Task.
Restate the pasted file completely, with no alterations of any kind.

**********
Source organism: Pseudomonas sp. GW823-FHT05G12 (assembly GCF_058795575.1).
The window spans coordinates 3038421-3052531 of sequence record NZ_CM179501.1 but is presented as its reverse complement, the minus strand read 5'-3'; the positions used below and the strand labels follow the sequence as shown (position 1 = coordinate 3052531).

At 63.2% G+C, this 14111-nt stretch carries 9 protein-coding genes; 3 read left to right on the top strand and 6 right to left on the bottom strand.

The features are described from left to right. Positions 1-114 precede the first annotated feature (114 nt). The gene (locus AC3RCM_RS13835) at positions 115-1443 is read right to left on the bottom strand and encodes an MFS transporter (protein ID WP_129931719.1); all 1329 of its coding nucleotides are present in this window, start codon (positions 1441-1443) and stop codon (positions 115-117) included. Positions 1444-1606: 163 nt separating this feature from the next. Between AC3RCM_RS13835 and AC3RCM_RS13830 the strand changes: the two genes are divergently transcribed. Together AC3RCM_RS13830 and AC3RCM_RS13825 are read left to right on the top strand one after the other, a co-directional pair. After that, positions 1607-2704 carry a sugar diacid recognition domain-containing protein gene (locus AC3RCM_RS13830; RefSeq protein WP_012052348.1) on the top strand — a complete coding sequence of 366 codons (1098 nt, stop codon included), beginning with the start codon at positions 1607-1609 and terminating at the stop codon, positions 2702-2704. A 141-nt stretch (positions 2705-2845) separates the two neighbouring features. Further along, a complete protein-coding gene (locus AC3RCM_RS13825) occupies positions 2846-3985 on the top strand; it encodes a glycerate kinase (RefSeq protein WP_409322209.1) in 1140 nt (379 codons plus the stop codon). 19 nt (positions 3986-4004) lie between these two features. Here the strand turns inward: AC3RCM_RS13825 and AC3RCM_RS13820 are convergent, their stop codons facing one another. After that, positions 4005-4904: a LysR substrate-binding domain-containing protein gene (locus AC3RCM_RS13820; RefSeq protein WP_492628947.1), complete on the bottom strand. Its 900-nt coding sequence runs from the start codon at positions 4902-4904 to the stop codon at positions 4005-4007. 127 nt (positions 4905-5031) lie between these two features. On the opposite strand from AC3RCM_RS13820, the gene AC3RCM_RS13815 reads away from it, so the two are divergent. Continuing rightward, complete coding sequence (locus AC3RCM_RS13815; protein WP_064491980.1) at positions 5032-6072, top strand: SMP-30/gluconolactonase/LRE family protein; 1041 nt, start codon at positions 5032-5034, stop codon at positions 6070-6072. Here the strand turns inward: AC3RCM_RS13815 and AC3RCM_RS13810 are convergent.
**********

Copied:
Source organism: Pseudomonas sp. GW823-FHT05G12 (assembly GCF_058795575.1).
The window spans coordinates 3038421-3052531 of sequence record NZ_CM179501.1 but is presented as its reverse complement, the minus strand read 5'-3'; the positions used below and the strand labels follow the sequence as shown (position 1 = coordinate 3052531).

At 63.2% G+C, this 14111-nt stretch carries 9 protein-coding genes; 3 read left to right on the top strand and 6 right to left on the bottom strand.

The features are described from left to right. Positions 1-114 precede the first annotated feature (114 nt). The gene (locus AC3RCM_RS13835) at positions 115-1443 is read right to left on the bottom strand and encodes an MFS transporter (protein ID WP_129931719.1); all 1329 of its coding nucleotides are present in this window, start codon (positions 1441-1443) and stop codon (positions 115-117) included. Positions 1444-1606: 163 nt separating this feature from the next. Between AC3RCM_RS13835 and AC3RCM_RS13830 the strand changes: the two genes are divergently transcribed. Together AC3RCM_RS13830 and AC3RCM_RS13825 are read left to right on the top strand one after the other, a co-directional pair. After that, positions 1607-2704 carry a sugar diacid recognition domain-containing protein gene (locus AC3RCM_RS13830; RefSeq protein WP_012052348.1) on the top strand — a complete coding sequence of 366 codons (1098 nt, stop codon included), beginning with the start codon at positions 1607-1609 and terminating at the stop codon, positions 2702-2704. A 141-nt stretch (positions 2705-2845) separates the two neighbouring features. Further along, a complete protein-coding gene (locus AC3RCM_RS13825) occupies positions 2846-3985 on the top strand; it encodes a glycerate kinase (RefSeq protein WP_409322209.1) in 1140 nt (379 codons plus the stop codon). 19 nt (positions 3986-4004) lie between these two features. Here the strand turns inward: AC3RCM_RS13825 and AC3RCM_RS13820 are convergent, their stop codons facing one another. After that, positions 4005-4904: a LysR substrate-binding domain-containing protein gene (locus AC3RCM_RS13820; RefSeq protein WP_492628947.1), complete on the bottom strand. Its 900-nt coding sequence runs from the start codon at positions 4902-4904 to the stop codon at positions 4005-4007. 127 nt (positions 4905-5031) lie between these two features. On the opposite strand from AC3RCM_RS13820, the gene AC3RCM_RS13815 reads away from it, so the two are divergent. Continuing rightward, complete coding sequence (locus AC3RCM_RS13815; protein WP_064491980.1) at positions 5032-6072, top strand: SMP-30/gluconolactonase/LRE family protein; 1041 nt, start codon at positions 5032-5034, stop codon at positions 6070-6072. Here the strand turns inward: AC3RCM_RS13815 and AC3RCM_RS13810 are convergent.